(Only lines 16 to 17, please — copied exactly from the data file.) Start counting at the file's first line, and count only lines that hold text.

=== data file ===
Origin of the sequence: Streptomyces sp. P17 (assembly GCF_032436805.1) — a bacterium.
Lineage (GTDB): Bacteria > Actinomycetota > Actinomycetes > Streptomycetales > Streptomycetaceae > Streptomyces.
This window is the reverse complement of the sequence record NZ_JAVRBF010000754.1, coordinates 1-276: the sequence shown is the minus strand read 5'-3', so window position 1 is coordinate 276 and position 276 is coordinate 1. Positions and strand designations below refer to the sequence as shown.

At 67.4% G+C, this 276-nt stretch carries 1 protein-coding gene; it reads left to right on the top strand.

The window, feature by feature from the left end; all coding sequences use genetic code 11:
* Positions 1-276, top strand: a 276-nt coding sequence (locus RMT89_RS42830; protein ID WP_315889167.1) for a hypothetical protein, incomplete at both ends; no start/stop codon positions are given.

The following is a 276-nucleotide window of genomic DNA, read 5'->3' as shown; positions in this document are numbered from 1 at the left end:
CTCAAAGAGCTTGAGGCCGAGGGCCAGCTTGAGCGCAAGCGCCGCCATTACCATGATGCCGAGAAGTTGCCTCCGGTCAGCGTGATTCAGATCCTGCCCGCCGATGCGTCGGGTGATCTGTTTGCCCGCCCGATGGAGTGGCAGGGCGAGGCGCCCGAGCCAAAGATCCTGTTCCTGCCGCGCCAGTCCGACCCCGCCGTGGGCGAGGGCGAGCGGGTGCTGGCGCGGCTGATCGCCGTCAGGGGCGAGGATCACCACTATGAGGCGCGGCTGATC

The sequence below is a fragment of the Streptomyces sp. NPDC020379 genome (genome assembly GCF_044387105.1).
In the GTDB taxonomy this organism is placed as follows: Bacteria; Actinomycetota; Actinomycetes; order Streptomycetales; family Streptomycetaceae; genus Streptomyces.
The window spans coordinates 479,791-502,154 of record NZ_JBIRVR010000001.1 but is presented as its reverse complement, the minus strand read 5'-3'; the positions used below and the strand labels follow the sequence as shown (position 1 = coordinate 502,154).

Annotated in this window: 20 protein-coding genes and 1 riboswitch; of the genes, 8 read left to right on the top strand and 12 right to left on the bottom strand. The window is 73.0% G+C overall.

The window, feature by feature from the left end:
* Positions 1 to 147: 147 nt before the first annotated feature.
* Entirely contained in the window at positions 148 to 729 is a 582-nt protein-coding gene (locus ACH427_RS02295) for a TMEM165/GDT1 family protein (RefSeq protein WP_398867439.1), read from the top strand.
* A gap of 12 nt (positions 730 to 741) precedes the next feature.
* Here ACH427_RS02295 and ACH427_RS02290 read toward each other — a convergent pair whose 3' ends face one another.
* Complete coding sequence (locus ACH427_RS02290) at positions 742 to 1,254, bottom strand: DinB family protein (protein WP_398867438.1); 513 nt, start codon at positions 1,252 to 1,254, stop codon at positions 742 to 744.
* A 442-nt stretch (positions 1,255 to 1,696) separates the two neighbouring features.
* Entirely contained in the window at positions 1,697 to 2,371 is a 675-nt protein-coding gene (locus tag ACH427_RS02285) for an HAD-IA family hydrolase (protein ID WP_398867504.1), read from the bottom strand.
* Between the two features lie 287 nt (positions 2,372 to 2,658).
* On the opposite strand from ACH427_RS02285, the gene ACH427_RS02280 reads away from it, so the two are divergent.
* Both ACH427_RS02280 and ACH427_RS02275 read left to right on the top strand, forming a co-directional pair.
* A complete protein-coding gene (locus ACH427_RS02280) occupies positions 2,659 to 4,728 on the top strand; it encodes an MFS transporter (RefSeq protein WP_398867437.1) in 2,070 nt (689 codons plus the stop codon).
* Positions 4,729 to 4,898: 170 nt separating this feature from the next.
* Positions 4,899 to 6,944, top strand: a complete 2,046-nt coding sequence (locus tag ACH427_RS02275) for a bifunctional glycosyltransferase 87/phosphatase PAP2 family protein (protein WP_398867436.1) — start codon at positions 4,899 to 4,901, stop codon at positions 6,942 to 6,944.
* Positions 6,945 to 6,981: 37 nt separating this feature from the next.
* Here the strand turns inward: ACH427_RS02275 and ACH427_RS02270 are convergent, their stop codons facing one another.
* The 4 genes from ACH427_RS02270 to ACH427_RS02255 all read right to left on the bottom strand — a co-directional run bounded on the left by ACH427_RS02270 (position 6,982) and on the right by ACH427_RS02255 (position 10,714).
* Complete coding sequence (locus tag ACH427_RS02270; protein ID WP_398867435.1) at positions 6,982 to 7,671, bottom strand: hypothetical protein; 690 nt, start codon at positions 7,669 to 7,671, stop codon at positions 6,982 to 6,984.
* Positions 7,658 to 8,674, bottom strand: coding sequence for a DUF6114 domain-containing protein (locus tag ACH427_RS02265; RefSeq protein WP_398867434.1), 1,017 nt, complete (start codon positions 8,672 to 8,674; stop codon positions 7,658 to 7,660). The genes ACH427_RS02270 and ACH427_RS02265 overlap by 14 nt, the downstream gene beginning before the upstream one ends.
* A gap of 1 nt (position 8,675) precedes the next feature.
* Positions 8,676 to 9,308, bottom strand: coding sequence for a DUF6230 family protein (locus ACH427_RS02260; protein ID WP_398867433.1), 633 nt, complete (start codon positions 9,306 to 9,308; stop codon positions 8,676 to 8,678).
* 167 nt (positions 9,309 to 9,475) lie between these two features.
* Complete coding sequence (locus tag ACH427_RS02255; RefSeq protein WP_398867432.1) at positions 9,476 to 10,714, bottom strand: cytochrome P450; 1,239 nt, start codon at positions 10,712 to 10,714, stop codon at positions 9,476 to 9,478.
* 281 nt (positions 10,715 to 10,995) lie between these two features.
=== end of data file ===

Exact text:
* A gap of 12 nt (positions 730 to 741) precedes the next feature.
* Here ACH427_RS02295 and ACH427_RS02290 read toward each other — a convergent pair whose 3' ends face one another.